Report: Auburn investigating athletes' academics
NEW YORK -- Carnell "Cadillac" Williams and other Auburn athletes received high grades from the same professor for sociology and criminology courses that didn't require them to attend classes or do much work, The New York Times reported.
Williams, the former star running back who now plays for the NFL's Tampa Bay Buccaneers, told the newspaper the only two classes he took the spring semester of his senior year were one-on-one courses with Professor Thomas Petee, the sociology department's highest-ranking member.
The Times reported on its Web site Thursday night that 18 members of the 2004 football team -- a team that went undefeated and finished No. 2 in the nation -- took a combined 97 hours of the courses during their careers. The newspaper said the offerings resemble independent study and include subjects as statistics, theory and methods, which normally require class instruction.
Under the NCAA's academic reforms, programs that fail to meet the NCAA's minimum academic progress rate -- determined by a points formula that rewards long-term eligibility and retention of student-athletes -- can lose scholarships. NCAA president Myles Brand has pushed the reforms, emphasizing student-athletes are students first.
"Academic integrity is at the foundation of every university," Auburn Provost John Heilman said in a statement. "In May, a complaint was made ... alleging that a single professor gave grades to student athletes for courses that required little or no work. The Office of the Provost takes any concern related to academic processes at the university seriously. As a result, on June 5, I appointed a committee to investigate the anonymous claim."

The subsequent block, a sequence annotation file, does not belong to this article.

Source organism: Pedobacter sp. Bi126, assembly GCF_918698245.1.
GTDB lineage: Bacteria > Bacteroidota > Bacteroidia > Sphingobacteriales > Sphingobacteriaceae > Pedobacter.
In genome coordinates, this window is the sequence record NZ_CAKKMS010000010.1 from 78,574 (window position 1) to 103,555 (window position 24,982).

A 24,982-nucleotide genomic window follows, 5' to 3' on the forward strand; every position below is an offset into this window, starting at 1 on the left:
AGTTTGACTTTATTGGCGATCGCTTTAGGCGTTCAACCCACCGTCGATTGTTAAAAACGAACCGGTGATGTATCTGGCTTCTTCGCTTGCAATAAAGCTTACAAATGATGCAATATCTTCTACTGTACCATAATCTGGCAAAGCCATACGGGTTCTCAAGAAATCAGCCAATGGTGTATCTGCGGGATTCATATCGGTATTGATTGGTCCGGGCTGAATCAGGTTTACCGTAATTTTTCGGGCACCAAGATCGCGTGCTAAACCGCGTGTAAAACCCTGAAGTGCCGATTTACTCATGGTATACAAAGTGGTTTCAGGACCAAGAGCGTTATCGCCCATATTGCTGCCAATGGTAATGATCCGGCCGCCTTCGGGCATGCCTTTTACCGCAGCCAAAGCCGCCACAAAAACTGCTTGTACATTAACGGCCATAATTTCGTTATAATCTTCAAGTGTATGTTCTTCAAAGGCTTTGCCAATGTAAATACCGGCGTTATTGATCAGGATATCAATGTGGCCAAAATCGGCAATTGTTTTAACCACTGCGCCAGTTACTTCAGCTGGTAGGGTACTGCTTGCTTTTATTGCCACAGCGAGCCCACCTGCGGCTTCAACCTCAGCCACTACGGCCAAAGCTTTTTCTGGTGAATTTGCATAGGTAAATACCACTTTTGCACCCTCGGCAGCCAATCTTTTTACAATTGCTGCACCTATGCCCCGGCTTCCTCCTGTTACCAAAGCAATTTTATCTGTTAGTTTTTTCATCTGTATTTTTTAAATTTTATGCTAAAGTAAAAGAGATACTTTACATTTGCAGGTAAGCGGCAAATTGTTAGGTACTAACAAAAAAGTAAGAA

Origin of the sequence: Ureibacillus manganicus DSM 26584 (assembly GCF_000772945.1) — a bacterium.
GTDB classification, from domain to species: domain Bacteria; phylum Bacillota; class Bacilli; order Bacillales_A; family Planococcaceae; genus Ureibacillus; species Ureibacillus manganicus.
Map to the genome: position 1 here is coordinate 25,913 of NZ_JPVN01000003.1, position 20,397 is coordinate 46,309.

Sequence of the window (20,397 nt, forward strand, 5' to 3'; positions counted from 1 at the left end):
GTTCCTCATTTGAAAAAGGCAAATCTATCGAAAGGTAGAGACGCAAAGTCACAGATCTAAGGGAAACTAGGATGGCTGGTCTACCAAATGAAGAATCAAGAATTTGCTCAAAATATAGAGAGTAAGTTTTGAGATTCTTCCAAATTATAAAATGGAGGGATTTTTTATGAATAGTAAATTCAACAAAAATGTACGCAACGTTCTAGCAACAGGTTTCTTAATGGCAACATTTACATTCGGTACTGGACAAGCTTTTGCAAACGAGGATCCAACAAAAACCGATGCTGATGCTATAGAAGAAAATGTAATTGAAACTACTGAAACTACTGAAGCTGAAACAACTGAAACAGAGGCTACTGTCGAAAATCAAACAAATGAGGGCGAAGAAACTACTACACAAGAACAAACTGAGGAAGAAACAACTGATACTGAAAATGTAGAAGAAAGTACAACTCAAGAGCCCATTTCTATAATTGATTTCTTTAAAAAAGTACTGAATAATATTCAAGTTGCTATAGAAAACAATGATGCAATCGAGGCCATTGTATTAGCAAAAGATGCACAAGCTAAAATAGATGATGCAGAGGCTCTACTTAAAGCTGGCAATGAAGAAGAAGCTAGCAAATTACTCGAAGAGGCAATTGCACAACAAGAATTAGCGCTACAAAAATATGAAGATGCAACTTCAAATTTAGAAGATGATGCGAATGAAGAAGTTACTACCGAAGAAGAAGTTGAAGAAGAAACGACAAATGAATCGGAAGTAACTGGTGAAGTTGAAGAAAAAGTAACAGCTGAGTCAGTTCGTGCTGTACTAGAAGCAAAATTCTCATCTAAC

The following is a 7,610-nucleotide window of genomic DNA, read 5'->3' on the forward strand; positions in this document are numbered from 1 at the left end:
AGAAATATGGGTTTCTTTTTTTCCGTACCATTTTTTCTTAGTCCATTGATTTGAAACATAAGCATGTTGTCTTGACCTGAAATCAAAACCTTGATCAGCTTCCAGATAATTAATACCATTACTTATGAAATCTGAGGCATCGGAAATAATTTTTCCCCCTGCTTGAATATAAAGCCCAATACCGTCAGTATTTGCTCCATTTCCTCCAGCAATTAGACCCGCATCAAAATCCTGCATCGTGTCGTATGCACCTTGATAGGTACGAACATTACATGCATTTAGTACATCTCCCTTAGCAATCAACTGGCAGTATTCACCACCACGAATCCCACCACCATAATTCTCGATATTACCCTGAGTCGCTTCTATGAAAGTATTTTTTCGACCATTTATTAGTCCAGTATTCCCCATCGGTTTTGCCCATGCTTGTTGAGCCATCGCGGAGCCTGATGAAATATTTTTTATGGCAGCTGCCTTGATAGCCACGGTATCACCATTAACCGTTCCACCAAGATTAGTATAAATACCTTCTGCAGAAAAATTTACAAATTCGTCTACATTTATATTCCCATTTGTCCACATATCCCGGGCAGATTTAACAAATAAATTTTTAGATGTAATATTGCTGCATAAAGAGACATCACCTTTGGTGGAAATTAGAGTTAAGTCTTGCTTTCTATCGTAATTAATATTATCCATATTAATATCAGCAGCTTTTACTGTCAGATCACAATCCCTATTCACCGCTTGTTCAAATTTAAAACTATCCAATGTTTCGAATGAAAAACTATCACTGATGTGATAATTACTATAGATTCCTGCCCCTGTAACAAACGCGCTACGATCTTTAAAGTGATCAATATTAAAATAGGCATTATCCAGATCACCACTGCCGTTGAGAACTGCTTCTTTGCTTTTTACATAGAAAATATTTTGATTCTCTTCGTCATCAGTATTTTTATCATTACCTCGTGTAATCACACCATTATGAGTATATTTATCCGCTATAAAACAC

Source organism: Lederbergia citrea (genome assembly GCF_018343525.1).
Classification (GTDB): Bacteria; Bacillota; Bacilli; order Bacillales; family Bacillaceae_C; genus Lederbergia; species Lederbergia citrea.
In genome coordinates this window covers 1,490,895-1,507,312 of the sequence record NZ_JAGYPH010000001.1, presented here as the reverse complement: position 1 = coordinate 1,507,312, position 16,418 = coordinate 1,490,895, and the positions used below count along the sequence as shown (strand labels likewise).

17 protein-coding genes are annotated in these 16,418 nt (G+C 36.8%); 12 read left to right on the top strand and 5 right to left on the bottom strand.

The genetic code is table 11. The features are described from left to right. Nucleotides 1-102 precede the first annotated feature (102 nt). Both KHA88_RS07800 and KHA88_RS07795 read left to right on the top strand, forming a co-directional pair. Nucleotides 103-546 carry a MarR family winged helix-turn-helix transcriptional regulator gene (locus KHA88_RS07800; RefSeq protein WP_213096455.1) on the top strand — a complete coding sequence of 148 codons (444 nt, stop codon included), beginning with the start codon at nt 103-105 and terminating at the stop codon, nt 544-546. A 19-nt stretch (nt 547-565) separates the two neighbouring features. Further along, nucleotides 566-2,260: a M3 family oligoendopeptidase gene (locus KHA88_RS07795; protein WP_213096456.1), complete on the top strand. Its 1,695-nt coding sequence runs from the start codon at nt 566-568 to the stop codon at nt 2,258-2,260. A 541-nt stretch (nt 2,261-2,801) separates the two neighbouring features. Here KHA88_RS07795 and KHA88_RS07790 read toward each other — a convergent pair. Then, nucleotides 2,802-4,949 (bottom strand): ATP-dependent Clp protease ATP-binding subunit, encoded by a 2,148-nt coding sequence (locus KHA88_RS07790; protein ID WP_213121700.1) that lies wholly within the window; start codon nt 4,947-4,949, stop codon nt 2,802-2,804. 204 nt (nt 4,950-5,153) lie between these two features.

The report will be made public when the investigation is complete.
"I want to assure everyone associated with Auburn that upon completion of the investigation we will deal with this issue as we have dealt with other challenges -- directly and openly," Auburn interim President Ed Richardson said in a statement.
The Times, citing records compiled by Professor James Gundlach, the director of the Auburn sociology department who reports to Petee, reported one athlete took seven courses with Petee, three took six, five took five and eight took four.
Former Auburn defensive end Doug Langenfeld told The Times a directed-reading course with Petee required he read one book and write a 10-page paper. "I got a 'B' in the class," Langenfeld told The Times.
The newspaper said Gundlach found that more than a quarter of the students in Petee's directed-reading courses were athletes.
Copyright 2006 by The Associated Press
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